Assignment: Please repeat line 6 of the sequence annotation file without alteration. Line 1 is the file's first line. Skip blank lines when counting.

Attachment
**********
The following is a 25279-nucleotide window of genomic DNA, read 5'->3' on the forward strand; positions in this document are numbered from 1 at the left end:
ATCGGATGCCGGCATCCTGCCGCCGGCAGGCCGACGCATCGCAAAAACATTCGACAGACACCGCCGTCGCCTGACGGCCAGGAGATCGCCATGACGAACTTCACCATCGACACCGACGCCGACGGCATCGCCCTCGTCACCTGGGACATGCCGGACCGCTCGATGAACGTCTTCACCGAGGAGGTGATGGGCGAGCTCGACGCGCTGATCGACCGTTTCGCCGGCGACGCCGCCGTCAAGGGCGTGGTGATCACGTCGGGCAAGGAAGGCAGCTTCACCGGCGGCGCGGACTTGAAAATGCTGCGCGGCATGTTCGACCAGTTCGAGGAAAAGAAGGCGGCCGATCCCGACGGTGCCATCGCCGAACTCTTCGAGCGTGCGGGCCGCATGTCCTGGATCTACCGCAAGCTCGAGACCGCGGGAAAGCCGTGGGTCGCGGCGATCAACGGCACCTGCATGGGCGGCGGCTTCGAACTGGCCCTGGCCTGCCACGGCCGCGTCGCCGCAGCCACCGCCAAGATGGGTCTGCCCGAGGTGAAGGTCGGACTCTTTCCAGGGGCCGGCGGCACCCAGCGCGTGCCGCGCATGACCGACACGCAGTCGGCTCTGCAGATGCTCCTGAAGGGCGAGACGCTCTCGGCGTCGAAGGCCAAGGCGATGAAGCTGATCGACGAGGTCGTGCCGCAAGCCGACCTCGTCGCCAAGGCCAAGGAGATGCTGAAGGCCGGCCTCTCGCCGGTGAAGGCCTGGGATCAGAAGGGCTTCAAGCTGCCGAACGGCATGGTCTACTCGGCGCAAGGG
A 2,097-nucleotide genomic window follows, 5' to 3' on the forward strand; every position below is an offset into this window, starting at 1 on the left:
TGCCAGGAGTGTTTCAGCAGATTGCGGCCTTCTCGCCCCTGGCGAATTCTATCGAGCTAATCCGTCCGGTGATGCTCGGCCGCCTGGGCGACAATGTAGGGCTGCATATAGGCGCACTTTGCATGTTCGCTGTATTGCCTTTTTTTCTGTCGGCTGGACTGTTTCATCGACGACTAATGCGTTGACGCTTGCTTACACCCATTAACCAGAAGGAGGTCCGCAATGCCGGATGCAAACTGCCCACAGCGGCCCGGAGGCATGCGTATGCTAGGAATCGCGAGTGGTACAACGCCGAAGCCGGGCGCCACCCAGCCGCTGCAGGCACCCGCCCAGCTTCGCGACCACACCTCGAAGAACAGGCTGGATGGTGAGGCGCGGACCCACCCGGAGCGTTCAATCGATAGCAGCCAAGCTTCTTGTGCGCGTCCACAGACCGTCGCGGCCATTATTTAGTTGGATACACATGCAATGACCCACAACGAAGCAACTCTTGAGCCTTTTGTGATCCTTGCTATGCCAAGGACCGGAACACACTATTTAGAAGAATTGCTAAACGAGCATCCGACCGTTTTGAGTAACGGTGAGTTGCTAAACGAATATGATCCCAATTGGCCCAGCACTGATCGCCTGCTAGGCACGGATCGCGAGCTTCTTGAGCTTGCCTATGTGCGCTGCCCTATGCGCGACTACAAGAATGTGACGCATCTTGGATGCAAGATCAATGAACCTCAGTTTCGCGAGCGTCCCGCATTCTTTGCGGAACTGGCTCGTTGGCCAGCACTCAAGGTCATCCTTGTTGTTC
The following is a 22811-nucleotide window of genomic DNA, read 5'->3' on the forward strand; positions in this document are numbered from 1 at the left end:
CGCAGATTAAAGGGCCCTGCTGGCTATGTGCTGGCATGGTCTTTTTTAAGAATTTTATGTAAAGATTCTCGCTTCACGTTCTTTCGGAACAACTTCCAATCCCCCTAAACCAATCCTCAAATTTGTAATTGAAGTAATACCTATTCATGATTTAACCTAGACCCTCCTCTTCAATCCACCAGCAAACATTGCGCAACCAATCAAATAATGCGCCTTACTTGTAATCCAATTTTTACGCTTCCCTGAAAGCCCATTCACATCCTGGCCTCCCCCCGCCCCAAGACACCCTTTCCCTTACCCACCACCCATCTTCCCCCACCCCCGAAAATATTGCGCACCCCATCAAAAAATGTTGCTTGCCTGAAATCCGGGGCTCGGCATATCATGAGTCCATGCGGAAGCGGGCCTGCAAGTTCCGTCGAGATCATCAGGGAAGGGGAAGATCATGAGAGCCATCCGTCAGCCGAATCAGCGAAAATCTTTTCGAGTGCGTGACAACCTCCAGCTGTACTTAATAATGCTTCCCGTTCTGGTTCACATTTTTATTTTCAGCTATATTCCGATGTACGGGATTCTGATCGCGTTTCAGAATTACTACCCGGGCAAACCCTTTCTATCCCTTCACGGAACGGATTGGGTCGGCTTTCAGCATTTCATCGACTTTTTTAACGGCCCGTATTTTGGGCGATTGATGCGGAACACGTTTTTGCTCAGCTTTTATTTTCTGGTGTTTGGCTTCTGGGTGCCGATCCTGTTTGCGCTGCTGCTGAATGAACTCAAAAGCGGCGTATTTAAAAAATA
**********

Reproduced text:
CGCAGATTAAAGGGCCCTGCTGGCTATGTGCTGGCATGGTCTTTTTTAAGAATTTTATGTAAAGATTCTCGCTTCACGTTCTTTCGGAACAACTTCCAATCCCCCTAAACCAATCCTCAAATTTGTAATTGAAGTAATACCTATTCATGATTTAACCTAGACCCTCCTCTTCAATCCACCAGCAAACATTGCGCAACCAATCAAATAATGCGCCTTACTTGTAATCCAATTTTTACGCTTCCCTGAAAGCCCATTCACATCCTGGCCTCCCCCCGCCCCAAGACACCCTTTCCCTTACCCACCACCCATCTTCCCCCACCCCCGAAAATATTGCGCACCCCATCAAAAAATGTTGCTTGCCTGAAATCCGGGGCTCGGCATATCATGAGTCCATGCGGAAGCGGGCCTGCAAGTTCCGTCGAGATCATCAGGGAAGGGGAAGATCATGAGAGCCATCCGTCAGCCGAATCAGCGAAAATCTTTTCGAGTGCGTGACAACCTCCAGCTGTACTTAATAATGCTTCCCGTTCTGGTTCACATTTTTATTTTCAGCTATATTCCGATGTACGGGATTCTGATCGCGTTTCAGAATTACTACCCGGGCAAACCCTTTCTATCCCTTCACGGAACGGATTGGGTCGGCTTTCAGCATTTCATCGACTTTTTTAACGGCCCGTATTTTGGGCGATTGATGCGGAACACGTTTTTGCTCAGCTTTTATTTTCTGGTGTTTGGCTTCTGGGTGCCGATCCTGTTTGCGCTGCTGCTGAATGAACTCAAAAGCGGCGTATTTAAAAAATA